ISLAMABAD: Although the by-election for Karachi’s NA-245 constituency was conducted in a peaceful manner, the low turnout of a mere 11.8 per cent eclipsed the otherwise well-organised polling activity, the Free and Fair Election Network (Fafen) said in its report.

The poll was held on Aug 21, after the seat fell vacant due to the demise of Pakistan Tehreek-i-Insaf (PTI) leader Dr Aamir Liaquat Hussain.

Fafen, in its report analysing the polling activity, said that the low turnout indicated the candidates’ and political parties’ failure to mobilise most of the voters (88pc) to cast their votes.

The constituency had 515,003 registered voters, for whom, 263 polling stations were established, the reports said, while quoting the Election Commission of Pakistan (ECP) data.

Fafen said that it had deployed 11 observers on the polling day who reported smooth conduct of the polling with no untoward incident.

The 11.8pc voter turnout was significantly lower than the 37.6pc turnout in the constituency during the 2018 general election. “This voting rate is reflective of the usual trend of low turnout in by-elections. The recent by-election in National Assembly constituencies NA-240 Korangi Karachi-II in June and NA-33 Hangu in April registered eight per cent and 14pc turnouts, respectively.”

Women’s turnout in the by-election was even lower, with only 8.2pc of female voters casting their votes.

It said during 2018 general election, nine political parties and six independent candidates contested for the NA-245 seat. During the recent by-election, candidates from nine political parties along with eight independent candidates contested for the seat. The report said that out of the 17 candidates only one was a woman.

“This demonstrates a trend of low political participation of women in the constituency,” the report noted, adding that the parties should promote active participation of women, not only as voters but also candidates.

According to Fafen’s observers, polling activity at every polling station started at 8:00am.

In comparison to the 2018 general elections, there was a 16.1pc increase in the number of registered voters in this by-election. Consequently, the ECP established 15pc more polling stations in the constituency to accommodate them.

Polling agents were present at as many as eight (72.7 percent) of the observed polling stations. Empty ballot boxes were shown to all the polling agents present prior to the start of polling, and no polling agent raised any objection to the pre-poll proceedings at the observed polling stations, it said.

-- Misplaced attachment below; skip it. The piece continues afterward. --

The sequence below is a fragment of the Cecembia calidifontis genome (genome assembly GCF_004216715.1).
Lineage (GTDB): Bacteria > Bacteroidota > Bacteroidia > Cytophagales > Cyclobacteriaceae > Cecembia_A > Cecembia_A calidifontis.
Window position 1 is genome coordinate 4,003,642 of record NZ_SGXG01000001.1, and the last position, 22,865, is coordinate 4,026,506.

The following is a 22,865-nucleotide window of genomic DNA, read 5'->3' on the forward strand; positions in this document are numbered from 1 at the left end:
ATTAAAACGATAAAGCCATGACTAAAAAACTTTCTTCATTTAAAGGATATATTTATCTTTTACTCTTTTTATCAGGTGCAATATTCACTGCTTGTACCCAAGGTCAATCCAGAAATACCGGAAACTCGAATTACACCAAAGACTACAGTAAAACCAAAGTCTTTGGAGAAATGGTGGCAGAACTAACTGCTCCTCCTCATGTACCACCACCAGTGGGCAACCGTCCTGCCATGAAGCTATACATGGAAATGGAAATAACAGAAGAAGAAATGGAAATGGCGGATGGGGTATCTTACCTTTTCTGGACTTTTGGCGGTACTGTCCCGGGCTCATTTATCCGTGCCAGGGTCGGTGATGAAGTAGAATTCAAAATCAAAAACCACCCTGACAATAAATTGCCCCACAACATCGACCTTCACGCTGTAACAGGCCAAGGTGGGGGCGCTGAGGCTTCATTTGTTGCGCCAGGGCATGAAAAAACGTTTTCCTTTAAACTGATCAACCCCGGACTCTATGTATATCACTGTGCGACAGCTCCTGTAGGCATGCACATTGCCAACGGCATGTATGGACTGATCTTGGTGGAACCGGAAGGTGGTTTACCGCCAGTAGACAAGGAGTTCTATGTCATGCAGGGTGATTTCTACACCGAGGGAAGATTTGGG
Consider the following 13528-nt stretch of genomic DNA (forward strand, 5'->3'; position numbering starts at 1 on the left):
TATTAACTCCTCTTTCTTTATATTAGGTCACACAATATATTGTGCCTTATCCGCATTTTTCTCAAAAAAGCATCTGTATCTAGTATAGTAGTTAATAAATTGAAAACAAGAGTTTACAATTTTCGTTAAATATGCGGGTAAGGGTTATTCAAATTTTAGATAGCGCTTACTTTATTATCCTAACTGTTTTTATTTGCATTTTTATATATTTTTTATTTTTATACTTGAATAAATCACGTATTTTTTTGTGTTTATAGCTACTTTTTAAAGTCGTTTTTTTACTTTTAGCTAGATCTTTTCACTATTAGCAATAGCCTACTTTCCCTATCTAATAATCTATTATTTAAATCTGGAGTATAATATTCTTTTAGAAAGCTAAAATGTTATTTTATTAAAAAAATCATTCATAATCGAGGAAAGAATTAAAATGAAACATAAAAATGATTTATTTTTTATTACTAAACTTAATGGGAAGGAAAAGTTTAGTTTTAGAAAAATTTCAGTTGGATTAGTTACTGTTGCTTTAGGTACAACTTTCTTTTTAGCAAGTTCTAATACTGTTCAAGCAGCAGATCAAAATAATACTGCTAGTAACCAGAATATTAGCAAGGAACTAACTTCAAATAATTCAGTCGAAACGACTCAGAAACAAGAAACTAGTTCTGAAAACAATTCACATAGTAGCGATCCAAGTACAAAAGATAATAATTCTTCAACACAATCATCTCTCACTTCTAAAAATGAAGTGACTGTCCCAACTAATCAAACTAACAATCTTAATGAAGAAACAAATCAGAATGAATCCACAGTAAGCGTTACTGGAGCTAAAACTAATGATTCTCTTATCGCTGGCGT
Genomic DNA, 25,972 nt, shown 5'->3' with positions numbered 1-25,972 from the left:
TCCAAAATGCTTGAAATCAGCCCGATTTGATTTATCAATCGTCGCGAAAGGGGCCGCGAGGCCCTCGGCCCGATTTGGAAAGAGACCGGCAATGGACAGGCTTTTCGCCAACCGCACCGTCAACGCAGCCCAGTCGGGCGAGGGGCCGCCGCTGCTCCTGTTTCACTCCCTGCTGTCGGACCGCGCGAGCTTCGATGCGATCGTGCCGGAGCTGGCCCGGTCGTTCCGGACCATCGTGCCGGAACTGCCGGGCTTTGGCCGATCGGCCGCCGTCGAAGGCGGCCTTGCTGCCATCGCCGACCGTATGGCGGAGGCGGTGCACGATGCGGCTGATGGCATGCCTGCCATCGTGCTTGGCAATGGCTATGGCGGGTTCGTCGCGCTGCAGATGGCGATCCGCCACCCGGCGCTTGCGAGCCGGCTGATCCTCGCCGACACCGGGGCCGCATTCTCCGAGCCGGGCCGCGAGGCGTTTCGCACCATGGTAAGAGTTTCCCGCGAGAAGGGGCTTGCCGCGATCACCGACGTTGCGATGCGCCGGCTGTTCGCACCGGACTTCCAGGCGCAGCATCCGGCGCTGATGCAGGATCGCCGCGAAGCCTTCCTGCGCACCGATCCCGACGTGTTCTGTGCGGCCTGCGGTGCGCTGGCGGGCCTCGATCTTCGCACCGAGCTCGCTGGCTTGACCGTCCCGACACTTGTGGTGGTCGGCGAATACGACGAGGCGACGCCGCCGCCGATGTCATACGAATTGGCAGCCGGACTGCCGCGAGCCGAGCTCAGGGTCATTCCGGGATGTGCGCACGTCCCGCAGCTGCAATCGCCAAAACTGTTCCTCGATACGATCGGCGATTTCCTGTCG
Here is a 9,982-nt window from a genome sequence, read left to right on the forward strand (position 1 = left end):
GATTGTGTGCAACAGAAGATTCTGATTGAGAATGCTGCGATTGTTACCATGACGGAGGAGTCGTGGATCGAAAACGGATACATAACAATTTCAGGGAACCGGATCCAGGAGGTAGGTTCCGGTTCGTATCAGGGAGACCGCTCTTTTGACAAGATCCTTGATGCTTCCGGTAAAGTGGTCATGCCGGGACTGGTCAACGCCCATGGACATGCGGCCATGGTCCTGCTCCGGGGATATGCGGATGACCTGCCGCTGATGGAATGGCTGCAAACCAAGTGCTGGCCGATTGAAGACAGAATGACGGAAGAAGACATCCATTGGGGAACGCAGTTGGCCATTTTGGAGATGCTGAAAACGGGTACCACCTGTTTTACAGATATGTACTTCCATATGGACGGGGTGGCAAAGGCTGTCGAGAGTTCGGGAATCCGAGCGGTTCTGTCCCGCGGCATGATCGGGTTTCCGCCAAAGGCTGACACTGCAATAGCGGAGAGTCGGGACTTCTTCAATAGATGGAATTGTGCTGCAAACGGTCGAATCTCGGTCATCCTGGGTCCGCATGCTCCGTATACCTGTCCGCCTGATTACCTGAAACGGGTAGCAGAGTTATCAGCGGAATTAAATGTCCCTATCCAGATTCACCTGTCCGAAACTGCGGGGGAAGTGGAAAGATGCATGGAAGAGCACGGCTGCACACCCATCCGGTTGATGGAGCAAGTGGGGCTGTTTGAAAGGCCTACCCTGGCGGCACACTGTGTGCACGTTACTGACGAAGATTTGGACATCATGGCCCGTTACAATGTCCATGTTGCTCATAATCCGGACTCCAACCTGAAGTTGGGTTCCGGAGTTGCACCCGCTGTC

Meanwhile, the polling process was well organised with adequate security arrangements. There was only one instance of a verbal altercation between voters at one of the observed polling stations.

The report said that the role of security personnel was critical to maintaining peace and ensuring that all voters got equal access regardless of their gender, disabilities, or status, as required in the election law. As per the observation reports, security personnel were deployed at all the observed polling stations and were observed to be giving priority facilitation to persons with disabilities (PWD), senior citizens, transgender persons, pregnant women, and mothers carrying infants. However, wheelchair ramps were observed to be available at only three (7.1pc) of the observed polling stations, hindering equal accessibility for PWDs and even dissuading them where there was no such facility.

However, pointing out the deficiencies, the reports noted that in clear violation of the code of conduct, party camps were set up within 100 metres of polling stations at 24 locations.

Moreover, candidates also provided transportation facilities to the voters at nine of the observed polling stations, the report said.

The process of counting votes at 10 polling was ‘largely compliant’ with the relevant legal and procedural requirements, as per the observers’ findings.

At all the observed polling stations, the report said, the candidates/polling agents present during the process of counting signed the Form-45.

PTI’s candidate won with 29,475 (48.5pc) votes, MQM-P’s candidate was the runner-up with 13,193 (21.7pc) votes, followed by the TLP candidate who secured 9,836 (16.2pc) votes.

The placement followed a similar pattern from the 2018 general election when PTI obtained 34pc, MQM-P obtained 21.2pc, and TLP obtained 12.4pc of the votes.

Talking about the result, Fafen said that despite ‘increasing political friction between the ruling coalition and PTI,’ no objections were raised to the outcome of the election.

Published in Dawn, August 27th, 2022

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